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Drought is a complex natural phenomenon that lacks a universally accepted definition, thus it is difficult to confront holistically. Several efforts have been made towards managing the widespread and catastrophic drought impacts. In this quest, the concept of vulnerability to drought seems to offer some significant potential. In the present attempt, a standardized drought vulnerability index (SDVI) is presented, applied, and spatially visualized through geostatistical methods on a country scale. Greece, experiencing frequent and intense droughts, was selected as the study site. In an effort to link drought characteristics to impacts, the index incorporates water supply information, demand data, the state of the relevant water infrastructure and climatic parameters represented by the standardized precipitation index. The index showed potential in portraying various vulnerability states and followed satisfactorily the vulnerability fluctuations in Greece in relation to recorded drought hazard dimensions and impacts. The SDVI may be considered as a first step for the emergence of an integrated SDVI with multiscalar applications in environmental research and decision-making. It is believed that improving techniques in index formulation may complement more reasonable and acceptable solutions to water challenges posed by droughts and help avoid a drifting sense of continuous ‘water crises’.
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Linking drought characteristics to impacts on a spatial
and temporal scale
Christos A. Karavitisa,*, Demetrios E. Tsesmelisa, Nikolaos
A. Skondrasa, Demetrios Stamatakosa, Stavros Alexandrisa,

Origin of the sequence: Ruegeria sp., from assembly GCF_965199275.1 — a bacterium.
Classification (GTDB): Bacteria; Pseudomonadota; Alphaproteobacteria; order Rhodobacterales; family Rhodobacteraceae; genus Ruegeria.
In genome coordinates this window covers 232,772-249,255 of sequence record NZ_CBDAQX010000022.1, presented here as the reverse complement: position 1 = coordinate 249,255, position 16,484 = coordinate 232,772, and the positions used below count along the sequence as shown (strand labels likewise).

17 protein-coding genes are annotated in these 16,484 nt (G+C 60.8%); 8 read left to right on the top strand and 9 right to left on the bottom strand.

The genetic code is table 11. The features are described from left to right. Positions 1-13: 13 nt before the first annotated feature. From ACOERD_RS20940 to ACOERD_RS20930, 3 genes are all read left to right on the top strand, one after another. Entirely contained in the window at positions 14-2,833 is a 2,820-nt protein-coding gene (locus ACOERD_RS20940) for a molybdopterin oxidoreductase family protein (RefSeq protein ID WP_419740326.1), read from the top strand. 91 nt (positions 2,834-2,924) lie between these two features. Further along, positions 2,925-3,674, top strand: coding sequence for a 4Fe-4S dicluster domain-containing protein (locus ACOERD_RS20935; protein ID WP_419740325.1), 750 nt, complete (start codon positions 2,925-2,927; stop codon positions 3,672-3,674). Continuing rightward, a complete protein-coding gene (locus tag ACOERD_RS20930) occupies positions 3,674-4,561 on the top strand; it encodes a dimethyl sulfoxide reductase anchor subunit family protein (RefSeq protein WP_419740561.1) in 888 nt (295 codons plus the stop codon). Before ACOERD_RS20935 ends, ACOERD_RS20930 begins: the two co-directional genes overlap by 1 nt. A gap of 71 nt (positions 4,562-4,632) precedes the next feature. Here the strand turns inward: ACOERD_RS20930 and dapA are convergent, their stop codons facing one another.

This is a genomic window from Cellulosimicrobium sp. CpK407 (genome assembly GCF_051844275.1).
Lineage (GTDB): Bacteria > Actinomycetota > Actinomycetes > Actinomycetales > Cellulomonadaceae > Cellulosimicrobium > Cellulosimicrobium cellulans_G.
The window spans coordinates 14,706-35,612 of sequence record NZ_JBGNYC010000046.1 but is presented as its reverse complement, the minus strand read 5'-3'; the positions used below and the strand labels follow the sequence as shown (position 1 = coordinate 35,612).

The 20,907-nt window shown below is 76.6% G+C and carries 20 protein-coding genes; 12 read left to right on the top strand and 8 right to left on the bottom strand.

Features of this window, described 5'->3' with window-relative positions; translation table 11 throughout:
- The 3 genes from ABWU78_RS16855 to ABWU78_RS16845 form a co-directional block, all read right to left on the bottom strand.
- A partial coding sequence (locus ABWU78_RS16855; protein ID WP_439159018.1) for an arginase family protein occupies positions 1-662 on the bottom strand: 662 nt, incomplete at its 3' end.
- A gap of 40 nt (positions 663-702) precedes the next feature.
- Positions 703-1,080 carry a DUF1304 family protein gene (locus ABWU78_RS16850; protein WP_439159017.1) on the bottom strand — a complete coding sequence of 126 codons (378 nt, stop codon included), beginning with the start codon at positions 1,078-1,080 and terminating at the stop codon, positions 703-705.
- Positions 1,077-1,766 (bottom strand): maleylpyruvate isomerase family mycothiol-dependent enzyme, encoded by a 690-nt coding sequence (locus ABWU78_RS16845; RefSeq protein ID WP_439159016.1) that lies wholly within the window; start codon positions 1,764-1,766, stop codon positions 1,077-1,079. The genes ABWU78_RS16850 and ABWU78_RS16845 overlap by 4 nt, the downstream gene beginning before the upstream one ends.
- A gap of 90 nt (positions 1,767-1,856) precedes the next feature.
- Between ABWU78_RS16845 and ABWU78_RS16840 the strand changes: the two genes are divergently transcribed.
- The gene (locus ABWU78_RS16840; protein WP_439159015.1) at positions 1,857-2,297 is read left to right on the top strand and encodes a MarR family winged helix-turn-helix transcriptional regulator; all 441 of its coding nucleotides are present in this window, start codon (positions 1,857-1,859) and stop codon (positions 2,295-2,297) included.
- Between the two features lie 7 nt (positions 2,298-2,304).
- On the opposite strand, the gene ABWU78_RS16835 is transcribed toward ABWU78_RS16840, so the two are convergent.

Vassilia Fassoulia, Constantina G. Vasilakoua, Panagiotis
D. Oikonomoub, Gregor Gregoričc, Neil S. Griggband
Evan C. Vlachosb
Department of Natural Resources Development & Agricultural Engineering, Agricultural University of Athens,
11855 Athens, Greece
*Corresponding author. E-mail:
Department of Civil and Environmental Engineering, Colorado State University, Fort Collins, CO 80523, USA
Environmental Agency of the Republic of Slovenia, Ljubljana, Slovenia
Drought is a complex natural phenomenon that lacks a universally accepted definition, thus it is difficult to con-
front holistically. Several efforts have been made towards managing the widespread and catastrophic drought
impacts. In this quest, the concept of vulnerability to drought seems to offer some significant potential. In the pre-
sent attempt, a standardized drought vulnerability index (SDVI) is presented, applied, and spatially visualized
through geostatistical methods on a country scale. Greece, experiencing frequent and intense droughts, was
selected as the study site. In an effort to link drought characteristics to impacts, the index incorporates water
supply information, demand data, the state of the relevant water infrastructure and climatic parameters represented
by the standardized precipitation index. The index showed potential in portraying various vulnerability states and
followed satisfactorily the vulnerability fluctuations in Greece in relation to recorded drought hazard dimensions
and impacts. The SDVI may be considered as a first step for the emergence of an integrated SDVI with multi-
scalar applications in environmental research and decision-making. It is believed that improving techniques in
index formulation may complement more reasonable and acceptable solutions to water challenges posed by
droughts and help avoid a drifting sense of continuous water crises.
Keywords: Drought impacts; Drought management; Drought vulnerability index; Greece; Spatial
visualization; Standardized precipitation index; Water resources
Water Policy 16 (2014) 11721197
doi: 10.2166/wp.2014.205
© IWA Publishing 2014
1. Introduction
Equitable water use and the search for integrated water resources management face continuous
changes in values, and in societal and environmental structural transformations aggravated by exogen-
ous shifts such as climatic anomalies and systemic alterations (Grigg, 1988;World Water Assessment
Programme (WWAP), 2009;Priscoli, 2013). Such fundamental changes have created a context of high
complexity, globalization, turbulence, vulnerability and uncertainty, where decision-making requires re-
examination of the traditional water resources planning and management considerations. Access to ade-
quate water is becoming a highly contested issue, further exacerbated by traditional values and customs,
religious considerations, historical factors and geographical vagaries (Grigg, 1996,2008;Vlachos,
2004;Cancelliere et al., 2005). Furthermore, overpopulation, hyper-urbanization and natural hazards
compound problems associated with stress for water of adequate quality and quantity. Extreme